“At the heart of our predictions is a requirement to understand the intersection of people with critical data and intellectual property,” said Dr. Richard Ford, Chief Scientist at Forcepoint. “By placing cyber-behavior and intent at the center of security, the industry has a fighting chance of keeping up with the massive rate of change in the threat environment.”
“We know that data leakage and ransomware will continue to be the focus for remediation and prevention, but behavior-centric risks are now behind a multitude of security incidents,” Ford continued. “People’s behavior should not be set in opposition to security: the two are not mutually exclusive. Users have the potential to unintentionally compromise their own systems in one minute and be the source of innovation in the next, but we can only empower users if we truly understand the ways they interact with critical business data.”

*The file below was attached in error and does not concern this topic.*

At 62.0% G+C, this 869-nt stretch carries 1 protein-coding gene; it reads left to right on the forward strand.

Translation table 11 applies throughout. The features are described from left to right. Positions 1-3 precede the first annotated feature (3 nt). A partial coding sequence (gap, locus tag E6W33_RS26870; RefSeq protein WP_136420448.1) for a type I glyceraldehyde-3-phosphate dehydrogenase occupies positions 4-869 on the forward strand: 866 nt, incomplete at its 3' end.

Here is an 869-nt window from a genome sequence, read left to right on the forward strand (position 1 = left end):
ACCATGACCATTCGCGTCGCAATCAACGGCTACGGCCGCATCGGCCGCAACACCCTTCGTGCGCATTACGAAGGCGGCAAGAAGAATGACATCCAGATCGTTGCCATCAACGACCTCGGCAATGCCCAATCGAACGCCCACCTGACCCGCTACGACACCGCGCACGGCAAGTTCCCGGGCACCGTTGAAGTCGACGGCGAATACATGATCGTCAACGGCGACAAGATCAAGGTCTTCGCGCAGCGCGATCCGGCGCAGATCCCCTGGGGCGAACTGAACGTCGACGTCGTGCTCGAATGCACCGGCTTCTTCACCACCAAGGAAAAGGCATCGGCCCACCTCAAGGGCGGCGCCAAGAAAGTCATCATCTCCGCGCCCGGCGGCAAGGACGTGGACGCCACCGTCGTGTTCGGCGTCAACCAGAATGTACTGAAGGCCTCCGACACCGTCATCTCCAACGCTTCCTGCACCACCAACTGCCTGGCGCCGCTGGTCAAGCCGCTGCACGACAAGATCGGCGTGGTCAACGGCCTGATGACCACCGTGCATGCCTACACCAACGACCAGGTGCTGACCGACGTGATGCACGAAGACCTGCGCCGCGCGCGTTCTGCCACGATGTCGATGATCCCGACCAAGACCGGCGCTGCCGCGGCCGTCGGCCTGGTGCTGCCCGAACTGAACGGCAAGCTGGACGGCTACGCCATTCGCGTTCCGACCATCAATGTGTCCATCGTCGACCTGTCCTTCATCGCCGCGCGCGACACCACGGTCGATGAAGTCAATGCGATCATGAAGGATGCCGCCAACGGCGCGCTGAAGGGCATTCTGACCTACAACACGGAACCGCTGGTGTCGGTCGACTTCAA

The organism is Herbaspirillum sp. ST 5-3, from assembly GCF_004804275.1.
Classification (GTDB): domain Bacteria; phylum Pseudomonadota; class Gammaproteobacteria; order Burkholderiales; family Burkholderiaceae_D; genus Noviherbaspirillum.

Social engineering remains the greatest threat, and shows that security is an ongoing process and not a problem to be solved. Companies, large and small, need to understand that cyber breaches can occur more than once and are constantly threatening a business. Security has to be a combination of perimeter defence, threat detection and training. Investing heavily in the necessary security measures will prevent businesses from falling victim to damaging cyber-crimes that will cost them dearly.